Although it often falls in the shadow of the more provocative In the Realm of the Senses, Empire of Passion is the better of the two films. The former was something of an experiment, an attempt by Oshima (at the behest of French producer Anatole Dauman, who produced both films) to challenge the restrictive nature of Japanese obscenity law while also testing the waters for explicit sexual imagery in artistically driven films. In that regard the film was a success, as it caused an international scandal, but the film itself is ultimately lacking in its one-dimensional focus on physical carnality at the expense of virtually everything else. Empire of Passion evokes many of the same themes about obsessive desire and adulterous sexuality as a rebuke of tradition and conformity, but without the ultimately tiresome fixedness on sex.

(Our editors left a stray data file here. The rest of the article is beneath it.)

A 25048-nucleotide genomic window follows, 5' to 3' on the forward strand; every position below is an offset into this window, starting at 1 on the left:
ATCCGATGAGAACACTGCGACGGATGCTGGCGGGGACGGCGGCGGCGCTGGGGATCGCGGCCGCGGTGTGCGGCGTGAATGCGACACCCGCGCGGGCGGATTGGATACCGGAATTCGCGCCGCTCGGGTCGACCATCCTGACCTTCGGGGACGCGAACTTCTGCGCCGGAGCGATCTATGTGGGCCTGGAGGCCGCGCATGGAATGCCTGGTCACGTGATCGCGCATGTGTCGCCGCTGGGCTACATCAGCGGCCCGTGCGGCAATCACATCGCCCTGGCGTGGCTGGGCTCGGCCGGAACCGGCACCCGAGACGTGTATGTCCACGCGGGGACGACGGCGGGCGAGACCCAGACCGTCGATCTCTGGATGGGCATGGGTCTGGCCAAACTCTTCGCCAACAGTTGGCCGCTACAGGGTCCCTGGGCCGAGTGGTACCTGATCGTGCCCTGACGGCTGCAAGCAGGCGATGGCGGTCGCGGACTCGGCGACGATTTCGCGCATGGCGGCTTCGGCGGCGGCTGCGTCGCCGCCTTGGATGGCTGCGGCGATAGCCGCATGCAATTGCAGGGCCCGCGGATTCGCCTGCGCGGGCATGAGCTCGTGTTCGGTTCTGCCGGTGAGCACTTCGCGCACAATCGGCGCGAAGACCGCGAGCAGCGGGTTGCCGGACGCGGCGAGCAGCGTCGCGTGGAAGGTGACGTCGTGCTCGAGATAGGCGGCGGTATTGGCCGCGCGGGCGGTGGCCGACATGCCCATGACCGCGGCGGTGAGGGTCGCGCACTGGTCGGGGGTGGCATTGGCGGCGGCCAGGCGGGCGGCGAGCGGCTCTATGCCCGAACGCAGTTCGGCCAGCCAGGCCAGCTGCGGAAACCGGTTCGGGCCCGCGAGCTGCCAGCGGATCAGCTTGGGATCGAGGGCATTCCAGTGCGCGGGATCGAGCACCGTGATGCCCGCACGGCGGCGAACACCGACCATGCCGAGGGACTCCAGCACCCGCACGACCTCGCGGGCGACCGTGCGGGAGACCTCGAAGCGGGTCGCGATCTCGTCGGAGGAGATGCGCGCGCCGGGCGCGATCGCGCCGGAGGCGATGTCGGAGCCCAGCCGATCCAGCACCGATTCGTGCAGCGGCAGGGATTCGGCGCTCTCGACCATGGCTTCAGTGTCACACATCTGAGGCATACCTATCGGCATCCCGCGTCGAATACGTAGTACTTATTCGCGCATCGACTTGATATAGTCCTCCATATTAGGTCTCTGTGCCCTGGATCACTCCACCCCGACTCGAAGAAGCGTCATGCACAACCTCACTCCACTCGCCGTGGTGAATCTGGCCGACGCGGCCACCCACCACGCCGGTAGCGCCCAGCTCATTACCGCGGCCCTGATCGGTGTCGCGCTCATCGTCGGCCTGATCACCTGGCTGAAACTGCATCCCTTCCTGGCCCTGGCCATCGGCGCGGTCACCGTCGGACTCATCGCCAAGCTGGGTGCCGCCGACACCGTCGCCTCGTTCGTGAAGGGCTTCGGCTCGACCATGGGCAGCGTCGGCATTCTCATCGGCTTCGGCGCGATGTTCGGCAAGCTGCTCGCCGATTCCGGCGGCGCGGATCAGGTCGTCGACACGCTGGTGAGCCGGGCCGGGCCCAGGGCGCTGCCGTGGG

Eschewing the fixed-camera starkness of Senses, Oshima and cinematographer Yoshio Miyajima (who also shot Masaki Kobayashi’s Kwaidan) make Empire of Passion into a rich visual feast. It is a moody and beautiful film, as engrossing and evocative as In the Real of the Senses is monotonous. The realism of the physical locations is juxtaposed with the heightened sense of atmosphere created by torrential rainfall, billowing snow, and, most importantly, an almost pervasive mist that swirls and intrudes on virtually every scene. The film is simultaneously realistic and stylized, a powerful fusion that gives it a constant edge that gets sharper and sharper as the narrative drives forward, bringing Toyoji and Seki closer and closer to their fates. Oshima frames his doomed characters in claustrophobic compositions, although many of these, most memorably their eventual torture, are long shots. The most striking and memorable images in the film are repeated low angle shots from inside the well looking up at Toyoji and Seki peering over the rim as if looking into their own unavoidable fate.